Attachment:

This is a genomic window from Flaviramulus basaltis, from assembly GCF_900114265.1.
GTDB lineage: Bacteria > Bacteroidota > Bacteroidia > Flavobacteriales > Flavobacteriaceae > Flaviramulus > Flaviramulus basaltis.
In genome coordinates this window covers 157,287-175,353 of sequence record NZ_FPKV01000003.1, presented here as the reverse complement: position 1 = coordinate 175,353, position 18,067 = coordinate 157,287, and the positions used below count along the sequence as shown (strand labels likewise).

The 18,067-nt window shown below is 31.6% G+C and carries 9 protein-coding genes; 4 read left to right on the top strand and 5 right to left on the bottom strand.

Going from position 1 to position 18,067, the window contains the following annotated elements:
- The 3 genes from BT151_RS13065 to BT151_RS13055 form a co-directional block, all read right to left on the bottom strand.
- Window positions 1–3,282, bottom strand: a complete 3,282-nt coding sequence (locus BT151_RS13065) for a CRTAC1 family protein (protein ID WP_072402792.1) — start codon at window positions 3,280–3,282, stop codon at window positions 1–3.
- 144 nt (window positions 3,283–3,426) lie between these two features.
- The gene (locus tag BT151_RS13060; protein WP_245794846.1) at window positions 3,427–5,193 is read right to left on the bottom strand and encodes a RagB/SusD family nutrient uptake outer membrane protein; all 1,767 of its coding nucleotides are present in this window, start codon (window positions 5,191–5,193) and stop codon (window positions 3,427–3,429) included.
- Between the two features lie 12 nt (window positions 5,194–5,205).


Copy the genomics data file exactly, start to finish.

This is a genomic window from Flaviramulus basaltis, from assembly GCF_900114265.1.
GTDB lineage: Bacteria > Bacteroidota > Bacteroidia > Flavobacteriales > Flavobacteriaceae > Flaviramulus > Flaviramulus basaltis.
In genome coordinates this window covers 157,287-175,353 of sequence record NZ_FPKV01000003.1, presented here as the reverse complement: position 1 = coordinate 175,353, position 18,067 = coordinate 157,287, and the positions used below count along the sequence as shown (strand labels likewise).

The 18,067-nt window shown below is 31.6% G+C and carries 9 protein-coding genes; 4 read left to right on the top strand and 5 right to left on the bottom strand.

Going from position 1 to position 18,067, the window contains the following annotated elements:
- The 3 genes from BT151_RS13065 to BT151_RS13055 form a co-directional block, all read right to left on the bottom strand.
- Window positions 1–3,282, bottom strand: a complete 3,282-nt coding sequence (locus BT151_RS13065) for a CRTAC1 family protein (protein ID WP_072402792.1) — start codon at window positions 3,280–3,282, stop codon at window positions 1–3.
- 144 nt (window positions 3,283–3,426) lie between these two features.
- The gene (locus tag BT151_RS13060; protein WP_245794846.1) at window positions 3,427–5,193 is read right to left on the bottom strand and encodes a RagB/SusD family nutrient uptake outer membrane protein; all 1,767 of its coding nucleotides are present in this window, start codon (window positions 5,191–5,193) and stop codon (window positions 3,427–3,429) included.
- Between the two features lie 12 nt (window positions 5,194–5,205).